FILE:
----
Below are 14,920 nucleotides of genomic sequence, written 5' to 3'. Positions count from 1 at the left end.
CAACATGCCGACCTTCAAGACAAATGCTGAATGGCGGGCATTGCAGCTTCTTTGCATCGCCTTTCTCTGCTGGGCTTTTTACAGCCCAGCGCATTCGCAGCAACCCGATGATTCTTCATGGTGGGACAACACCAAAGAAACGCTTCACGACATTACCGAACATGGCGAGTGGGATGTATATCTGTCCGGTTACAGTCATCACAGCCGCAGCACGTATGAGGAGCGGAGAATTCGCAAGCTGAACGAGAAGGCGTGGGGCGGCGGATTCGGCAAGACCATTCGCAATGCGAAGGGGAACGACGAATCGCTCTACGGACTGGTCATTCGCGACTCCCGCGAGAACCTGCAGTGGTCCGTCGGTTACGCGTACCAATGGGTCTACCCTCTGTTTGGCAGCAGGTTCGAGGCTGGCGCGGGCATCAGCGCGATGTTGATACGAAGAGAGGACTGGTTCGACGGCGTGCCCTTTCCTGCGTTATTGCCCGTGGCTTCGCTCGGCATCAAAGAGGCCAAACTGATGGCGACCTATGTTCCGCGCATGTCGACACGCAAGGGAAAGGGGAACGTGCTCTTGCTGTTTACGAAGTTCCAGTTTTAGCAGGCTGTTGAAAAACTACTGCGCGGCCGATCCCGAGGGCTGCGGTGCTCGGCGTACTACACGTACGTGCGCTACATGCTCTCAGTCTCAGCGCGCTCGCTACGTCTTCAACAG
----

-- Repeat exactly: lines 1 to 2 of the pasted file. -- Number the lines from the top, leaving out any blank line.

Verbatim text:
Below are 14,920 nucleotides of genomic sequence, written 5' to 3'. Positions count from 1 at the left end.
CAACATGCCGACCTTCAAGACAAATGCTGAATGGCGGGCATTGCAGCTTCTTTGCATCGCCTTTCTCTGCTGGGCTTTTTACAGCCCAGCGCATTCGCAGCAACCCGATGATTCTTCATGGTGGGACAACACCAAAGAAACGCTTCACGACATTACCGAACATGGCGAGTGGGATGTATATCTGTCCGGTTACAGTCATCACAGCCGCAGCACGTATGAGGAGCGGAGAATTCGCAAGCTGAACGAGAAGGCGTGGGGCGGCGGATTCGGCAAGACCATTCGCAATGCGAAGGGGAACGACGAATCGCTCTACGGACTGGTCATTCGCGACTCCCGCGAGAACCTGCAGTGGTCCGTCGGTTACGCGTACCAATGGGTCTACCCTCTGTTTGGCAGCAGGTTCGAGGCTGGCGCGGGCATCAGCGCGATGTTGATACGAAGAGAGGACTGGTTCGACGGCGTGCCCTTTCCTGCGTTATTGCCCGTGGCTTCGCTCGGCATCAAAGAGGCCAAACTGATGGCGACCTATGTTCCGCGCATGTCGACACGCAAGGGAAAGGGGAACGTGCTCTTGCTGTTTACGAAGTTCCAGTTTTAGCAGGCTGTTGAAAAACTACTGCGCGGCCGATCCCGAGGGCTGCGGTGCTCGGCGTACTACACGTACGTGCGCTACATGCTCTCAGTCTCAGCGCGCTCGCTACGTCTTCAACAG